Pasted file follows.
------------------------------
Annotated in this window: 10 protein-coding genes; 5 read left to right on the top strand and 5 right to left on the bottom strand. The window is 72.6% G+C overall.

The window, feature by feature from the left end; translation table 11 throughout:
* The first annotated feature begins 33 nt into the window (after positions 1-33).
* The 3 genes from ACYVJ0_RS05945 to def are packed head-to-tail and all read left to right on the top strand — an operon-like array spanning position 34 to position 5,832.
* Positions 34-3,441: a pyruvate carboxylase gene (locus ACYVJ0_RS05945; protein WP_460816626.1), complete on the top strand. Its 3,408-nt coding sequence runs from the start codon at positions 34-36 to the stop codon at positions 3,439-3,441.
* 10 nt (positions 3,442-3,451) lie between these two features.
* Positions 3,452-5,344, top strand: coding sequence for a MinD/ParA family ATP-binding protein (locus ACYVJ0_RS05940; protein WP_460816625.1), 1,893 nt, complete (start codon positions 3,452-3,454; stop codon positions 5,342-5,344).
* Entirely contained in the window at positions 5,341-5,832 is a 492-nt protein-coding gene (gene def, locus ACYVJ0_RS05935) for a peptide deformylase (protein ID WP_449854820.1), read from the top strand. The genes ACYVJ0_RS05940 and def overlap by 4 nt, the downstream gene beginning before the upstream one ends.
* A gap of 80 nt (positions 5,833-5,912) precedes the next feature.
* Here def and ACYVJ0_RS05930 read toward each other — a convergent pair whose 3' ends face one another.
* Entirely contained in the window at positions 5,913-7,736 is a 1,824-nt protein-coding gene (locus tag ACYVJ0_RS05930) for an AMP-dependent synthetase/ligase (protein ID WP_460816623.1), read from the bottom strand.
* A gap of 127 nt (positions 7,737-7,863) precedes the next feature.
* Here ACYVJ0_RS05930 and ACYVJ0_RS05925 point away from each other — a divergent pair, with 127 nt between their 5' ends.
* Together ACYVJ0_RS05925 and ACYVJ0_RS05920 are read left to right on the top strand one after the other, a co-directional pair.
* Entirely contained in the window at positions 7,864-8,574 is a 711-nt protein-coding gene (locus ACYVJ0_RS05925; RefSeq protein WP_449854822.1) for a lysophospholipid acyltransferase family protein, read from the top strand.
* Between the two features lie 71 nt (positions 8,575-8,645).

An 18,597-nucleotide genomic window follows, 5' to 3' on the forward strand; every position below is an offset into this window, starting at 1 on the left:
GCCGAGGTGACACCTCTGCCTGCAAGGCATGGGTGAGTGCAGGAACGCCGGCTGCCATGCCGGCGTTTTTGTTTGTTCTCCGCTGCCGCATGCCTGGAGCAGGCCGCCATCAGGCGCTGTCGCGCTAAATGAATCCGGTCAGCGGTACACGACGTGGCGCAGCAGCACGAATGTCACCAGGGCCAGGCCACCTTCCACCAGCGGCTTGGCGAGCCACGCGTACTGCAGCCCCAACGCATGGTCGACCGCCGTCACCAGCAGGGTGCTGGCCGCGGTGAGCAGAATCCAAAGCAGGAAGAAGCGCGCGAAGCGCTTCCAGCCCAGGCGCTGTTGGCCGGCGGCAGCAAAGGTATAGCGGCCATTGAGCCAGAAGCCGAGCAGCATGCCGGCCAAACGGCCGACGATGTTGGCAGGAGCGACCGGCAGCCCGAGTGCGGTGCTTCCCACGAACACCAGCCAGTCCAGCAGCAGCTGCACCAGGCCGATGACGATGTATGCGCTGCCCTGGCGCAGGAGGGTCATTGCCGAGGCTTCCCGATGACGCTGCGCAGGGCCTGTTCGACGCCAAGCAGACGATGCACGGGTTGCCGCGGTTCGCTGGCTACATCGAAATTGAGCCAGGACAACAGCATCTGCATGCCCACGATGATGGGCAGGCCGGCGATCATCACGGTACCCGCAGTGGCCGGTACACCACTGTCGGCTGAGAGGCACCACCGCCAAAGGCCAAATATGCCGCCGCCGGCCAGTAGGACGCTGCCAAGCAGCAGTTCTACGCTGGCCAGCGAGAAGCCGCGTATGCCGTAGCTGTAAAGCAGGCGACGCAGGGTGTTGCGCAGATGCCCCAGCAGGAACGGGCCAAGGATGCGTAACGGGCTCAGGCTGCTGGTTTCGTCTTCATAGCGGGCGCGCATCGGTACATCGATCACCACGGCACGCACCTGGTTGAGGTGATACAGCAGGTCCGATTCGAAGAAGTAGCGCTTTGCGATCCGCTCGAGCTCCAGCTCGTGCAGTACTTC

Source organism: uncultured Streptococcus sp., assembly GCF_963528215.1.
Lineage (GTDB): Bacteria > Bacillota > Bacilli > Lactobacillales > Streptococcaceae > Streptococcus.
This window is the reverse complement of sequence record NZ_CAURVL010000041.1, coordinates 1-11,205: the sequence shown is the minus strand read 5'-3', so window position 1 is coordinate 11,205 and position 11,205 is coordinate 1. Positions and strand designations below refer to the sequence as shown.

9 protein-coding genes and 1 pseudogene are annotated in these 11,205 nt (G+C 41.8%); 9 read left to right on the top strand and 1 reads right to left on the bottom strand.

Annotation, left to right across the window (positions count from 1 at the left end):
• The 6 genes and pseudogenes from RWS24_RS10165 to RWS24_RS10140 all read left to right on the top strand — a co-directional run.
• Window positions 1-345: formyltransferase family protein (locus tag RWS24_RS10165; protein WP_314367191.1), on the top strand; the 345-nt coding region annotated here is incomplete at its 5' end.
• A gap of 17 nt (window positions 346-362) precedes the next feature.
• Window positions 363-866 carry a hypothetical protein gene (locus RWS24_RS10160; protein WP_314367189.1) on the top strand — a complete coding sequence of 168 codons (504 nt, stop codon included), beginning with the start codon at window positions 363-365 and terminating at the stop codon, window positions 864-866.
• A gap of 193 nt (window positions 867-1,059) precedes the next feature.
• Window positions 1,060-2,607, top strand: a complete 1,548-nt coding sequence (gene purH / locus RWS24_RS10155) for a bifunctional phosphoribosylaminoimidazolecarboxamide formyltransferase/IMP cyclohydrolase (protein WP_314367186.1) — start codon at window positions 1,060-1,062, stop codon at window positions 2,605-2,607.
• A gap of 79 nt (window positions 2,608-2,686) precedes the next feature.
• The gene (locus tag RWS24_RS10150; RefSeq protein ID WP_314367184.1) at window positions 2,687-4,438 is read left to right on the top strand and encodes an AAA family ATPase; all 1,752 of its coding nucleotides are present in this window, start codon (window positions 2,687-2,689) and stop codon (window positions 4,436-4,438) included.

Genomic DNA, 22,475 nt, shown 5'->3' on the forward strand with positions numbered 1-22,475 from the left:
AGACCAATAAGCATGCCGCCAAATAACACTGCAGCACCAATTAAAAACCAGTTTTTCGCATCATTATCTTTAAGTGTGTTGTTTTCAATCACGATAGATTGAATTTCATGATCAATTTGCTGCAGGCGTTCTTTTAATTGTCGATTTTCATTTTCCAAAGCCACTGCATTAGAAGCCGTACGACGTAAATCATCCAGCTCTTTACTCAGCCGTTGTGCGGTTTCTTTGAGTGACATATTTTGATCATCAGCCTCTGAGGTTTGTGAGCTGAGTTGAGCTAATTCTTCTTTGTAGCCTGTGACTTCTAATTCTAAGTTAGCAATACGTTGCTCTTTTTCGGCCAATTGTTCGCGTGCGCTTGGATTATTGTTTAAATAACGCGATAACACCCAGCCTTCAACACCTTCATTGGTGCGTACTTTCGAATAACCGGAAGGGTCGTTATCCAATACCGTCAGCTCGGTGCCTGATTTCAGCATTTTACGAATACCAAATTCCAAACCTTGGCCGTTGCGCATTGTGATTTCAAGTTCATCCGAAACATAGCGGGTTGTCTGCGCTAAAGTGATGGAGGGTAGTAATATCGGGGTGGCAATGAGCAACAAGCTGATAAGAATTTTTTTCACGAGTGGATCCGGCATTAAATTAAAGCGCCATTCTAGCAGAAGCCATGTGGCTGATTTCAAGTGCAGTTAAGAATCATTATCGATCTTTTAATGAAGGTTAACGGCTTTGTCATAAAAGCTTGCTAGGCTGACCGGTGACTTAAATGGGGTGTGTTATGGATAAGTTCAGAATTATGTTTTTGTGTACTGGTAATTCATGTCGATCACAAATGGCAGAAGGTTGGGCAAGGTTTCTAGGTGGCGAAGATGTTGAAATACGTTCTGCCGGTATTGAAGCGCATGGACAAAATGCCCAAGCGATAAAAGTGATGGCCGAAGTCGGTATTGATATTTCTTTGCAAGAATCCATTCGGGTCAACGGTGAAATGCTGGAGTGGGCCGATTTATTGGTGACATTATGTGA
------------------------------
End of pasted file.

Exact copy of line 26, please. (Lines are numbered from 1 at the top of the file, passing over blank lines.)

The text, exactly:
• A gap of 17 nt (window positions 346-362) precedes the next feature.